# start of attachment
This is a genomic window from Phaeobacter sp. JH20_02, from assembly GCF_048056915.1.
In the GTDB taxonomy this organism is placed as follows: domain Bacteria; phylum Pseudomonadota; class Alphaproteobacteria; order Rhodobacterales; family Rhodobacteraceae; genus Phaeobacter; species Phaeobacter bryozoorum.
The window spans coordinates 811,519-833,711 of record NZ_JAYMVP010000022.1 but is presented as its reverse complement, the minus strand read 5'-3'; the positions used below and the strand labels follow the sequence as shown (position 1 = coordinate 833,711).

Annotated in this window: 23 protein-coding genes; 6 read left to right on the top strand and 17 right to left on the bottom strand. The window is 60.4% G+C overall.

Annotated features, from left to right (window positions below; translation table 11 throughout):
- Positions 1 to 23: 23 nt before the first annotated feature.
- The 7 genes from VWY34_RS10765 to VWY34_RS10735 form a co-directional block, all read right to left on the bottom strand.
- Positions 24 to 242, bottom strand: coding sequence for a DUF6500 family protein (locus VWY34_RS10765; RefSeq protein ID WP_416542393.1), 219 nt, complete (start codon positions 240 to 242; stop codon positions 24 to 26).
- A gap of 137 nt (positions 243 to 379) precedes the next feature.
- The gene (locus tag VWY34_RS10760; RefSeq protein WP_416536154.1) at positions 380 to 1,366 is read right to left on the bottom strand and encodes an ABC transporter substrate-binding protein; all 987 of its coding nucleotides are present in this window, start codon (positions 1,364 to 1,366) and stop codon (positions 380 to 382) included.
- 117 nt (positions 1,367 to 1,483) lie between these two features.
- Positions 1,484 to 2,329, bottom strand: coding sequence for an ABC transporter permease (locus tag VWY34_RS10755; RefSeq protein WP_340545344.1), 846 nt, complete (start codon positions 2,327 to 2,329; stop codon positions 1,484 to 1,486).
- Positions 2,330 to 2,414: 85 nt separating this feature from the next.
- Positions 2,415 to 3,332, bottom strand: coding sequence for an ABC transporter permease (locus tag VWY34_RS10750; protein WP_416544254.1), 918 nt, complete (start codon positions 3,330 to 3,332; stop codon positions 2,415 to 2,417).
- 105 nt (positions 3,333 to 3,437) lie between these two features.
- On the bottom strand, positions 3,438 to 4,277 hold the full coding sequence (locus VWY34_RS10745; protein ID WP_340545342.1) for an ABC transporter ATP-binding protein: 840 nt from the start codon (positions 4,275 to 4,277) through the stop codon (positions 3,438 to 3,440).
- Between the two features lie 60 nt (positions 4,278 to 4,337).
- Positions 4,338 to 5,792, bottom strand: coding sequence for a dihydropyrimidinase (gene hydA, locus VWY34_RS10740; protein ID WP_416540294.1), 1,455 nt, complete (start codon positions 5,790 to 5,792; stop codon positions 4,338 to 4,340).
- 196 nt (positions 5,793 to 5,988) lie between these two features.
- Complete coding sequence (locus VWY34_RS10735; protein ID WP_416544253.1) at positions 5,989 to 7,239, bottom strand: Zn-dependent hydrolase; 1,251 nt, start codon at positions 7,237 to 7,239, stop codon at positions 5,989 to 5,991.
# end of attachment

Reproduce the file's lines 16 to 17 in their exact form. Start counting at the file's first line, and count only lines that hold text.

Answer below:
- On the bottom strand, positions 3,438 to 4,277 hold the full coding sequence (locus VWY34_RS10745; protein ID WP_340545342.1) for an ABC transporter ATP-binding protein: 840 nt from the start codon (positions 4,275 to 4,277) through the stop codon (positions 3,438 to 3,440).
- Between the two features lie 60 nt (positions 4,278 to 4,337).